Agent preferences are a great way to find your perfect agent, but they aren't the final word.
This can be a great way to get a bit more insight into what agents want to see, but it can also be dangerous. #MSWL and preferences aren't the final word. Agents are just like readers. We have our favorites but that doesn't mean something new can't surprise us.
For example, I state in my preferences that contemporary isn't my favorite, but I'd never say not to send it to me. I never know when something is going to surprise me and be exactly what I didn't know I was looking for. Unless an agent specifically states there is a genre or subject they don't want to see, it doesn't hurt to query them.
That said, do keep in mind that you are looking for a business partner. If an agent currently only represents adult romance, it's unlikely they have the connections to the right editors to sell your MG space opera.
Another thing to keep in mind with preferences and wish lists is that agents aren't sending in an order for manuscripts. I'll often hear authors lament that although an agent said they were looking for a YA urban fantasy about monkeys from space, they got a rejection on their space monkey manuscript. Their conclusion being the agent lied.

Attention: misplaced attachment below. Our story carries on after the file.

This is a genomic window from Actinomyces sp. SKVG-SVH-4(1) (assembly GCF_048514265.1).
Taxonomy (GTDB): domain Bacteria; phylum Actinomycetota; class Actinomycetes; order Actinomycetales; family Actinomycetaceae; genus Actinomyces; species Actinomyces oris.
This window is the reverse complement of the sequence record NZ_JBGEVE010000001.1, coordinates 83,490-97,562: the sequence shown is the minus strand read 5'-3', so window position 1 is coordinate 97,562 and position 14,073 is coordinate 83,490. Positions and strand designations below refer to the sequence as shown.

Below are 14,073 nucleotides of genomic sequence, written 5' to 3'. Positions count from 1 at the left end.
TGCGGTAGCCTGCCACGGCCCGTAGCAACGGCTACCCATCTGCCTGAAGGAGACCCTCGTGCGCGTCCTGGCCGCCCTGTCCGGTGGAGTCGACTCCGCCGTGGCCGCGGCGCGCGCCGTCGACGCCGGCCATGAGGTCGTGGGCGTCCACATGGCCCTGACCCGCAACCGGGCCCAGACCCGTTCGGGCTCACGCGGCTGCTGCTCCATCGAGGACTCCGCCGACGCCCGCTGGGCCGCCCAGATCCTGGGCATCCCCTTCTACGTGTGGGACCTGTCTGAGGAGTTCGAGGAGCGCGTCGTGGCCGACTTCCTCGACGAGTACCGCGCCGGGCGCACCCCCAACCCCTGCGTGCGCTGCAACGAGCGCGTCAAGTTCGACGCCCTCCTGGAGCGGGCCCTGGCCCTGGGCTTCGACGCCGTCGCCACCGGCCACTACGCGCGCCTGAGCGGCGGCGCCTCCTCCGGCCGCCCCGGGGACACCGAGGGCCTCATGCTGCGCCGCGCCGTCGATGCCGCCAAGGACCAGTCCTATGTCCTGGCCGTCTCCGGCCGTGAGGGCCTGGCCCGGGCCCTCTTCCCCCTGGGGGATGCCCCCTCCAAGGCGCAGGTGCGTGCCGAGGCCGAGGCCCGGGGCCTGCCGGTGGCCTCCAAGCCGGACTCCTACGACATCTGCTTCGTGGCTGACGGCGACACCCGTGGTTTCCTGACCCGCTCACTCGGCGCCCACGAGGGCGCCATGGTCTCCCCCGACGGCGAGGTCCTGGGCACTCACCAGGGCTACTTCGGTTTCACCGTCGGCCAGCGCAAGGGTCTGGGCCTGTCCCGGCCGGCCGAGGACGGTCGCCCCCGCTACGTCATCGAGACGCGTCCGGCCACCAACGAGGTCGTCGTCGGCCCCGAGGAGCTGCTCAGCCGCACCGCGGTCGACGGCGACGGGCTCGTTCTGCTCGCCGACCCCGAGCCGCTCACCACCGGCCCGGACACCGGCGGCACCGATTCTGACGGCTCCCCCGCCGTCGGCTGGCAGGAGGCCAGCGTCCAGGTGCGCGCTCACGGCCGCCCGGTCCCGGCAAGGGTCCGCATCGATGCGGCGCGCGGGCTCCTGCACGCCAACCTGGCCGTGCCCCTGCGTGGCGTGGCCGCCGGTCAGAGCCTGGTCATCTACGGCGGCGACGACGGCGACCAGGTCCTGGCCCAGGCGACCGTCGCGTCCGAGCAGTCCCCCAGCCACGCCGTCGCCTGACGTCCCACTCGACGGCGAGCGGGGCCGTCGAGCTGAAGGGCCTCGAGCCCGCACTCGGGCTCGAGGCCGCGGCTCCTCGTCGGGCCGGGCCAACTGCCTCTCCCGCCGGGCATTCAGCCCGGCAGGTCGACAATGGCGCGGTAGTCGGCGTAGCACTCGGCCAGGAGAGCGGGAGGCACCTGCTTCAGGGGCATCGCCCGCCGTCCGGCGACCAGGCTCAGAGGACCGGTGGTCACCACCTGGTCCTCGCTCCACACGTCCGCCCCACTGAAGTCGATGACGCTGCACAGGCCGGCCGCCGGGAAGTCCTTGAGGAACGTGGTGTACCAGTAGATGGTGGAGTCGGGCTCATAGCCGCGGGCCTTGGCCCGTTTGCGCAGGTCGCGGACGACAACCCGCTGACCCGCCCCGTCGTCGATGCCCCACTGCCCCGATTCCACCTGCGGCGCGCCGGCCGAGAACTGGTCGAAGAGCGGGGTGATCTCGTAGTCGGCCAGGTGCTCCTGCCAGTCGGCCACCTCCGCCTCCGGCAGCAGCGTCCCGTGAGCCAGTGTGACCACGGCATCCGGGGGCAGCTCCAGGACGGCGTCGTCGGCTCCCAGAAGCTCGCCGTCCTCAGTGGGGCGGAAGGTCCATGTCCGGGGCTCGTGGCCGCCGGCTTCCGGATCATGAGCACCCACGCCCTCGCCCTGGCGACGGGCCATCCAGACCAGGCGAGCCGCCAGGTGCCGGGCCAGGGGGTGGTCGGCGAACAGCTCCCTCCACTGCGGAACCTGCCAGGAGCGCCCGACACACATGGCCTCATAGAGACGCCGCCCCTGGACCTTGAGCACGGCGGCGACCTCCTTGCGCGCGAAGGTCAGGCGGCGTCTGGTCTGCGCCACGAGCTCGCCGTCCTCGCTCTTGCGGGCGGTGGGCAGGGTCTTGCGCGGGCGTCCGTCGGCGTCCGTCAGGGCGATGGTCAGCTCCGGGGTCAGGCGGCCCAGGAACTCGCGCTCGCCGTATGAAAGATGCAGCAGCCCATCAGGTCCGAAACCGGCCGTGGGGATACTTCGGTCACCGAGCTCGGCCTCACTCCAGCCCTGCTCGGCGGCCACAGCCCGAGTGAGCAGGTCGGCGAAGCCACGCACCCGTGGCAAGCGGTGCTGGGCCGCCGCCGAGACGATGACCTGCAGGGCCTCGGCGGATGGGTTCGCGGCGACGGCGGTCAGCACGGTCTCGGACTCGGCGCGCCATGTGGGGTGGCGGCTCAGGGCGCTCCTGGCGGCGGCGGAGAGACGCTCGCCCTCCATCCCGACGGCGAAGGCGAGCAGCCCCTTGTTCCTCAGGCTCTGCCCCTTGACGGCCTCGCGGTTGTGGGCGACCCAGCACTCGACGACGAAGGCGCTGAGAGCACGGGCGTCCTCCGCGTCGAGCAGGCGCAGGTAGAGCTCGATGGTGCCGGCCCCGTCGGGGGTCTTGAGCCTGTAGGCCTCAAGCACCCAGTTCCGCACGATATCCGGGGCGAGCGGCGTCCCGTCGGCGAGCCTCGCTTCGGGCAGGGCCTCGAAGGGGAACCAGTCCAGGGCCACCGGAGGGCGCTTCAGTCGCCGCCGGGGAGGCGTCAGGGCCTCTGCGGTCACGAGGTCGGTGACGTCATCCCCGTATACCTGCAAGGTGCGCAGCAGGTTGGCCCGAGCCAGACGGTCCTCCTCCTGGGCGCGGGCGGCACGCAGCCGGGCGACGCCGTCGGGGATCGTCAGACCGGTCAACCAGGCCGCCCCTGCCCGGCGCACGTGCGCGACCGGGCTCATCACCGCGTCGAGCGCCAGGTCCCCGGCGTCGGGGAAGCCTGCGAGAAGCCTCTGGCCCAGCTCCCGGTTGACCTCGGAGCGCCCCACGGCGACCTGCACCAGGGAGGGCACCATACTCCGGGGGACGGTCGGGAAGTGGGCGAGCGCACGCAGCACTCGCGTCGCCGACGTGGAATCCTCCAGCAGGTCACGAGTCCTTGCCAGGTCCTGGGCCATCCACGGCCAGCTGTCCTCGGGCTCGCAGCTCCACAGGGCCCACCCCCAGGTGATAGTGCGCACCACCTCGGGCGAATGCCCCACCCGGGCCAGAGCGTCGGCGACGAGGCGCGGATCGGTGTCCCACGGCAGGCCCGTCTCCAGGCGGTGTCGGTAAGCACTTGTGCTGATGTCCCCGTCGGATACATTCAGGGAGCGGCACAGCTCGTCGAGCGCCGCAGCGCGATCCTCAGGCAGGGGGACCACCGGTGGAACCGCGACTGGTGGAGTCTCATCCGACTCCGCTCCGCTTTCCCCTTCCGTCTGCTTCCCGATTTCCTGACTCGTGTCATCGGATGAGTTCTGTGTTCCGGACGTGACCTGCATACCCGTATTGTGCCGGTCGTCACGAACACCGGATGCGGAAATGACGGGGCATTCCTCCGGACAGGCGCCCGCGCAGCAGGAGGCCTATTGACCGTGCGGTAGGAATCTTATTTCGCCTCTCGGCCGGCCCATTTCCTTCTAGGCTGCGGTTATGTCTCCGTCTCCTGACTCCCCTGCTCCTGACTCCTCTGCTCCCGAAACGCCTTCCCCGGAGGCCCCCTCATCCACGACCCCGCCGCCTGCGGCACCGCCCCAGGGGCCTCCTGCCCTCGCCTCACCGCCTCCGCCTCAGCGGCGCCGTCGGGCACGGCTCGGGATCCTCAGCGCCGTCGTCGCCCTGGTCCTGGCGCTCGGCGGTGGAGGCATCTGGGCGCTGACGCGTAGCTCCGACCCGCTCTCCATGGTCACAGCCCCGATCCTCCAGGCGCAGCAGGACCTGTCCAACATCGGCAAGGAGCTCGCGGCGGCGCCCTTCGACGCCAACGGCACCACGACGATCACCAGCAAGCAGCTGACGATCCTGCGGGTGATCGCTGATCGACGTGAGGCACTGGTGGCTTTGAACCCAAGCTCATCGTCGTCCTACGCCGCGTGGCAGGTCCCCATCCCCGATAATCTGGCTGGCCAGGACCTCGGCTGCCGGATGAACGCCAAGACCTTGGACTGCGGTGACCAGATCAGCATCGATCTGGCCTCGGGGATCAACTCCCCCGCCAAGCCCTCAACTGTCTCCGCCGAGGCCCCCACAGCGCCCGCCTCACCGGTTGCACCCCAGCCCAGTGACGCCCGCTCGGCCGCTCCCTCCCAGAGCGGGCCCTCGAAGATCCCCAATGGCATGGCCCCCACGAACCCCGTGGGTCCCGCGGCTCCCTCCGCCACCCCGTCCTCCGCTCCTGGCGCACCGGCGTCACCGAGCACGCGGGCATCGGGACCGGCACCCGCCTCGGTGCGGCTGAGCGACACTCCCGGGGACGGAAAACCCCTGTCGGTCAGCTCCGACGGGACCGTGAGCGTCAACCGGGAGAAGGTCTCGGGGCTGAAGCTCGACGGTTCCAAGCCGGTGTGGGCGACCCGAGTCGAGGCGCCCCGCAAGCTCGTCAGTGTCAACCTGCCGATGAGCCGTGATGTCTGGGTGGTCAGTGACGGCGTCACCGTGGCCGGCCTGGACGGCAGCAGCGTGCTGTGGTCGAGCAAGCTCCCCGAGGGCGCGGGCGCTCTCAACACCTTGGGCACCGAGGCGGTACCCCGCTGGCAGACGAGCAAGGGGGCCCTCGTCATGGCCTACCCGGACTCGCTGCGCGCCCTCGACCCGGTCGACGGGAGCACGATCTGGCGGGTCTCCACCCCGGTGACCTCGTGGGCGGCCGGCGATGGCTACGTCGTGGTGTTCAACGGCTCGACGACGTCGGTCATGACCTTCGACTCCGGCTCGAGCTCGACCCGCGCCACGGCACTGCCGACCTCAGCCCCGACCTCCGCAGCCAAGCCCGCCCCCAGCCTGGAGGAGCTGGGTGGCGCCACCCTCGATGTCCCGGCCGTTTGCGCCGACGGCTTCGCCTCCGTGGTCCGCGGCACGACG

Remember that there is so much more to a manuscript than it's genre and premise. Things like tone, narrator, voice, pacing and a laundry list of other aspects go into each novel. Way too many descriptions for an agent to put into a bio paragraph or tweet.
So what does this mean for writers still in the query trenches? Don't ignore wish lists as they can be a great way to find agents who might not have normally popped up in your search. But don't rely on matching up with an agents preferences as an automatic in. At the end of the day every agent and editor is looking for the same thing: a fantastic manuscript readers can fall in love with.